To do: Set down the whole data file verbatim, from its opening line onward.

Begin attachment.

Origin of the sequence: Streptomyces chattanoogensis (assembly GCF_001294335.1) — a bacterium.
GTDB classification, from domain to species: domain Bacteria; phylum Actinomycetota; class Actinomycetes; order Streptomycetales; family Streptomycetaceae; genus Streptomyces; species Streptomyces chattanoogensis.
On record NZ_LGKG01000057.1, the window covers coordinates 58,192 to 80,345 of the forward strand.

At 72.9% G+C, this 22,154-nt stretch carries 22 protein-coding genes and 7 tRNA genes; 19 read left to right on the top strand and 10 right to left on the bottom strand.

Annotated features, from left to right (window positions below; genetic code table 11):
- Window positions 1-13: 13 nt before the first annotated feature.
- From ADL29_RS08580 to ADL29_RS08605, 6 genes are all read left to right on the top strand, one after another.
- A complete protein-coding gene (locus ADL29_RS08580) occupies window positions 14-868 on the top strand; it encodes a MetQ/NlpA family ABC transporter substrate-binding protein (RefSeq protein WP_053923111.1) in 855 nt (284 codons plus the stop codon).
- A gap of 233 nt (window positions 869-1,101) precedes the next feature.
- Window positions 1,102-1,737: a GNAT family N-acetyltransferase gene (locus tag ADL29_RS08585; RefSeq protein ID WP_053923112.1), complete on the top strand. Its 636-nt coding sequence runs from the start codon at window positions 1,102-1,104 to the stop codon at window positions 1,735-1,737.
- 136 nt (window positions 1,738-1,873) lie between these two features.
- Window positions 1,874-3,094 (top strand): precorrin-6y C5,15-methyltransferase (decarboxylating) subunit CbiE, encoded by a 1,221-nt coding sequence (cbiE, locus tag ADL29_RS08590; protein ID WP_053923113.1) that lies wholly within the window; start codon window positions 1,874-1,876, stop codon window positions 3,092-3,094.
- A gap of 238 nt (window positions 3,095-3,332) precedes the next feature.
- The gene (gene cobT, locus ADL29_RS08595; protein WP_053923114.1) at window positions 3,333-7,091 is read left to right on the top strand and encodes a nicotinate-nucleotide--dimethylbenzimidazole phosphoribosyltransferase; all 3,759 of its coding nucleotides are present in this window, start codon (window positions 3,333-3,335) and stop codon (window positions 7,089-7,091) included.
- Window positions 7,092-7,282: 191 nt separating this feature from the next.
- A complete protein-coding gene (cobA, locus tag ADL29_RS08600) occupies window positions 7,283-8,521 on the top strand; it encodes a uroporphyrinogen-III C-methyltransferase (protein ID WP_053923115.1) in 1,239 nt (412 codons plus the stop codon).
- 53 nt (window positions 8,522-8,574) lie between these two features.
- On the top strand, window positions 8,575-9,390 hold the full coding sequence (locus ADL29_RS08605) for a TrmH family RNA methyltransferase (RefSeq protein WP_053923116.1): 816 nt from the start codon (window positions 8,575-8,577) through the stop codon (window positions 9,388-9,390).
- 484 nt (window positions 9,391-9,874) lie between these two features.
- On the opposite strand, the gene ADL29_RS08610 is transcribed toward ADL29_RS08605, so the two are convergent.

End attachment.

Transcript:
Origin of the sequence: Streptomyces chattanoogensis (assembly GCF_001294335.1) — a bacterium.
GTDB classification, from domain to species: domain Bacteria; phylum Actinomycetota; class Actinomycetes; order Streptomycetales; family Streptomycetaceae; genus Streptomyces; species Streptomyces chattanoogensis.
On record NZ_LGKG01000057.1, the window covers coordinates 58,192 to 80,345 of the forward strand.

At 72.9% G+C, this 22,154-nt stretch carries 22 protein-coding genes and 7 tRNA genes; 19 read left to right on the top strand and 10 right to left on the bottom strand.

Annotated features, from left to right (window positions below; genetic code table 11):
- Window positions 1-13: 13 nt before the first annotated feature.
- From ADL29_RS08580 to ADL29_RS08605, 6 genes are all read left to right on the top strand, one after another.
- A complete protein-coding gene (locus ADL29_RS08580) occupies window positions 14-868 on the top strand; it encodes a MetQ/NlpA family ABC transporter substrate-binding protein (RefSeq protein WP_053923111.1) in 855 nt (284 codons plus the stop codon).
- A gap of 233 nt (window positions 869-1,101) precedes the next feature.
- Window positions 1,102-1,737: a GNAT family N-acetyltransferase gene (locus tag ADL29_RS08585; RefSeq protein ID WP_053923112.1), complete on the top strand. Its 636-nt coding sequence runs from the start codon at window positions 1,102-1,104 to the stop codon at window positions 1,735-1,737.
- 136 nt (window positions 1,738-1,873) lie between these two features.
- Window positions 1,874-3,094 (top strand): precorrin-6y C5,15-methyltransferase (decarboxylating) subunit CbiE, encoded by a 1,221-nt coding sequence (cbiE, locus tag ADL29_RS08590; protein ID WP_053923113.1) that lies wholly within the window; start codon window positions 1,874-1,876, stop codon window positions 3,092-3,094.
- A gap of 238 nt (window positions 3,095-3,332) precedes the next feature.
- The gene (gene cobT, locus ADL29_RS08595; protein WP_053923114.1) at window positions 3,333-7,091 is read left to right on the top strand and encodes a nicotinate-nucleotide--dimethylbenzimidazole phosphoribosyltransferase; all 3,759 of its coding nucleotides are present in this window, start codon (window positions 3,333-3,335) and stop codon (window positions 7,089-7,091) included.
- Window positions 7,092-7,282: 191 nt separating this feature from the next.
- A complete protein-coding gene (cobA, locus tag ADL29_RS08600) occupies window positions 7,283-8,521 on the top strand; it encodes a uroporphyrinogen-III C-methyltransferase (protein ID WP_053923115.1) in 1,239 nt (412 codons plus the stop codon).
- 53 nt (window positions 8,522-8,574) lie between these two features.
- On the top strand, window positions 8,575-9,390 hold the full coding sequence (locus ADL29_RS08605) for a TrmH family RNA methyltransferase (RefSeq protein WP_053923116.1): 816 nt from the start codon (window positions 8,575-8,577) through the stop codon (window positions 9,388-9,390).
- 484 nt (window positions 9,391-9,874) lie between these two features.
- On the opposite strand, the gene ADL29_RS08610 is transcribed toward ADL29_RS08605, so the two are convergent.